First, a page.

• Germany's news in English
 

EU tells Germany: clean up filthy city air

Published: 28 Feb 2013 10:20 GMT+01:00

“German authorities have identified traffic as the main source of the pollution,” wrote the European Commission in a decision paper on February 20th.

Of particular concern are levels of nitrogen oxide from diesel exhaust, which have not fallen as expected after environmental green zones were imposed in many cities - in fact, levels of the gas have risen in many areas, the paper said.

Nitrogen oxide levels were found to exceed legal limits in 33 of 57 German regions tested, including Berlin, Berlin, Stuttgart, Munich, Cologne, Dortmund, Düsseldorf and Hamburg.

The German government had asked Brussels to give it until 2015 to reduce the pollution in these areas, but the Commission said action had to be quicker than that.

“The affected regions must act as fast as possible,” said a spokesman from the office of EU Environment Commissioner's Janez Potocnik.

“We ask the regions to act immediately to reduce traffic from private individuals,” Jens Hilgenberg of Friends of the Earth Germany (BUND) told the paper, and said this was the only way to reduce pollution.

In a bid to drastically cut emissions, some regions may consider banning cars altogether, wrote the Bild newspaper on Thursday.

The warnings, which were also issued for other European Union countries including Austria, the UK, France and Italy, must now be met with concrete plans to improve air quality and reduce pollution.

If levels do not drop below acceptable limits, offenders could face legal action and possible fines from the European Court.

The Local/jlb

The Local (news@thelocal.de)

Your comments about this article

21:15 February 28, 2013 by US-TommyBoy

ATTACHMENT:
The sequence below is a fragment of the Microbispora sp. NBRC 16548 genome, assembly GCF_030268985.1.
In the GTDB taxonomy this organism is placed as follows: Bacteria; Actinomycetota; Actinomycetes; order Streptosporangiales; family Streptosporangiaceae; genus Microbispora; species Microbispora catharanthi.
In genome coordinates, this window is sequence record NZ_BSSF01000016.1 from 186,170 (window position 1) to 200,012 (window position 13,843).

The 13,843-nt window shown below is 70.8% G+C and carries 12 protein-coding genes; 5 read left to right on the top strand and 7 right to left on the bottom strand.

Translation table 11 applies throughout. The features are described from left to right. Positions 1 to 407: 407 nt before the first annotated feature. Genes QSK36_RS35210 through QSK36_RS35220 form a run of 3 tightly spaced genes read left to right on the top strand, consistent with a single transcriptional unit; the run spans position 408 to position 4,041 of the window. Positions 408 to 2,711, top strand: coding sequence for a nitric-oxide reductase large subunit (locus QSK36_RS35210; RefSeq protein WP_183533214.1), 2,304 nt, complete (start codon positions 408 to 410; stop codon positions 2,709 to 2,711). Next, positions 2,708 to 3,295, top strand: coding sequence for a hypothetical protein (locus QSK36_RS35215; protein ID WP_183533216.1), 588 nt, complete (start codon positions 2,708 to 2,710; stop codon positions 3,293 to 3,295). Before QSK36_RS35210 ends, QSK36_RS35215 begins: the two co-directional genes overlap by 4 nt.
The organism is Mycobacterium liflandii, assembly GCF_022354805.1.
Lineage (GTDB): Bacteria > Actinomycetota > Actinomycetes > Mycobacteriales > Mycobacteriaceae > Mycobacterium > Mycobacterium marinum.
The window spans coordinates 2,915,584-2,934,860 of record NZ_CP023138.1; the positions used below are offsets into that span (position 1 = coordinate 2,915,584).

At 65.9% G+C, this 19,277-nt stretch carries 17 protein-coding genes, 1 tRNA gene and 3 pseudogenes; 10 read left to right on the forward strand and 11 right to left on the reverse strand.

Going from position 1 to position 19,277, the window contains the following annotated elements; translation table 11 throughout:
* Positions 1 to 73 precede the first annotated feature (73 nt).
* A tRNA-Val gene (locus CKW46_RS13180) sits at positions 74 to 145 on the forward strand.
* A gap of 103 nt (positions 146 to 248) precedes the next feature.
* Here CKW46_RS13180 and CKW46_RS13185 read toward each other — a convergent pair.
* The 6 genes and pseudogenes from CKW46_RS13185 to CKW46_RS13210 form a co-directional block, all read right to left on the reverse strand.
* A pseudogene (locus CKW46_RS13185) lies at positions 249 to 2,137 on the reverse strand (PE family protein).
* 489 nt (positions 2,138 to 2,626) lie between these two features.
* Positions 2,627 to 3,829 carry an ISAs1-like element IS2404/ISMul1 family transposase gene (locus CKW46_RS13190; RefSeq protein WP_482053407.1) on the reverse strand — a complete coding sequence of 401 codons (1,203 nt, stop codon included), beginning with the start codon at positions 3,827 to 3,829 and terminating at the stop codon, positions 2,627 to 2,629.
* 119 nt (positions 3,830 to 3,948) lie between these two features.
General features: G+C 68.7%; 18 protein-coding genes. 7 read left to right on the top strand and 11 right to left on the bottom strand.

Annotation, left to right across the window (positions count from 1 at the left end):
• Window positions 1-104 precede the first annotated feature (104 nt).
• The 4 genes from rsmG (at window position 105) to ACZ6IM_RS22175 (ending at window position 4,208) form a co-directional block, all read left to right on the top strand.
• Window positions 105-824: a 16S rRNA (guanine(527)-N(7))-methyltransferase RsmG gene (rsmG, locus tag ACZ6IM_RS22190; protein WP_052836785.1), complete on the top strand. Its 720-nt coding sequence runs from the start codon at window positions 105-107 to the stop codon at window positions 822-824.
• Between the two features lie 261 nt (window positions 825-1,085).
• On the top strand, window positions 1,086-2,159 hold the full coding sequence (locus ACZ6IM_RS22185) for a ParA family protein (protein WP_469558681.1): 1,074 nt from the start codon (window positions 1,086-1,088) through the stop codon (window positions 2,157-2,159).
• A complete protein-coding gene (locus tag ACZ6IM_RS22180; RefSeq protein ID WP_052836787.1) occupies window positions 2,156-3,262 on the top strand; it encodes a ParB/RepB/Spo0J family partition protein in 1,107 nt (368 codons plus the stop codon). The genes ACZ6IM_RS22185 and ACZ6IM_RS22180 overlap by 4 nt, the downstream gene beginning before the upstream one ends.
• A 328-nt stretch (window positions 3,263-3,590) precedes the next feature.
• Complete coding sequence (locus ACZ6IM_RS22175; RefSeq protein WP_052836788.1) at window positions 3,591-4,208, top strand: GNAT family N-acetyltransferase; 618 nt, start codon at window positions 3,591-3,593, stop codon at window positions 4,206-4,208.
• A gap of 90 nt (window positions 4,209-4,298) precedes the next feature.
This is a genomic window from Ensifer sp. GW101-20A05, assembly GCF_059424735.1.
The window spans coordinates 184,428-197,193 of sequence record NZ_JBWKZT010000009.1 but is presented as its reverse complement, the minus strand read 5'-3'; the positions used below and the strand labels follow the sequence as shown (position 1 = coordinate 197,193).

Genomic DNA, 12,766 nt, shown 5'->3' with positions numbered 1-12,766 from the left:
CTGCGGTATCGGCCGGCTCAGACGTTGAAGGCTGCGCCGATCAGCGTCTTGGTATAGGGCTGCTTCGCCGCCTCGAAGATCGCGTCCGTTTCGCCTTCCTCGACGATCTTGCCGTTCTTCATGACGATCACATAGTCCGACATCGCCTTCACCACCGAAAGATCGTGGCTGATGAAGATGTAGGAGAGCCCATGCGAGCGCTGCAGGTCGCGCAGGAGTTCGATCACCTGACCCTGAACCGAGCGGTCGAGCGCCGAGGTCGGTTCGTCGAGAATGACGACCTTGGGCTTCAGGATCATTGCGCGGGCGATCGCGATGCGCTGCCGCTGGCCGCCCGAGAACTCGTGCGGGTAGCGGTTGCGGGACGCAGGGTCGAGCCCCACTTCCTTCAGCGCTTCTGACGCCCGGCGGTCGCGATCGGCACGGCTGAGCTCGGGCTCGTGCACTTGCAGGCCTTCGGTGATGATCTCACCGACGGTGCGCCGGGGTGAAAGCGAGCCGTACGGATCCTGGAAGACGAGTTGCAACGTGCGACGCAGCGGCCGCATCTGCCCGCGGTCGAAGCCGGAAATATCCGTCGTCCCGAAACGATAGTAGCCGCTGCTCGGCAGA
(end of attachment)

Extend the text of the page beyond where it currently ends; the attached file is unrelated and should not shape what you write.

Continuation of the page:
Well, well, Germany. It is not enough that you shoulder the entire EU economy on your back, especially the PIIGS, and throw in Great Britain. Now they are going to fine you for dirty diesels?

You all better get fracking (serching for oil and natural gas), because if the EU is going after diesels, it is only a matter of days before they come back for your dirty coal fired power plants that feeds the industries that keep the EU barely above bankruptcy.
05:52 March 1, 2013 by anaverageguy
Not to worry. The wind and solar will be on line soon to take up the slack when all the coal plants are shut down, and all of the vehicles are electric. Russians ALWAYS willing to sell natural gas and the the French will always want to sell the produce of the only thing they have that works ALL the time.
11:08 March 2, 2013 by Roberto Gold
Comment removed by The Local for breach of our terms.
Today's headlines
German kids 'growing up sitting down'
Photo: DPA

German kids 'growing up sitting down'

Too much sitting is bad for you, as we all know. But health experts warned on Monday that half of German children have firmly adopted the sedentary and damaging habits of their parents. READ  

Business makes confident start to 2015
A worker checks compensators in a Baden-Württemberg factory. Photo: DPA

Business makes confident start to 2015

German businesses are confident about the outlook for Europe's biggest economy, a new poll showed on Monday, as a weaker euro and falling oil prices are set to boost the country's exporters. READ  

'Stick to the plan': Germany to Greece
Syriza leader Alexis Tsipras celebrates the party's election victory on Sunday. Photo: DPA

'Stick to the plan': Germany to Greece

UPDATE:German Chancellor Angela Merkel expects the new Greek government to uphold its commitments to international creditors, her spokesman said Monday after the electoral triumph of Greece's anti-austerity leftists Syriza. READ  

Give refugees holiday homes: Berlin official
Monika Herrmann attempts to mediate in a refugee dispute in 2014. Photo: DPA

Give refugees holiday homes: Berlin official

Amid rising tensions around the Pegida movement, a Berlin official stirred alarm on Monday with a proposal to commandeer private holiday apartments to house asylum seekers. READ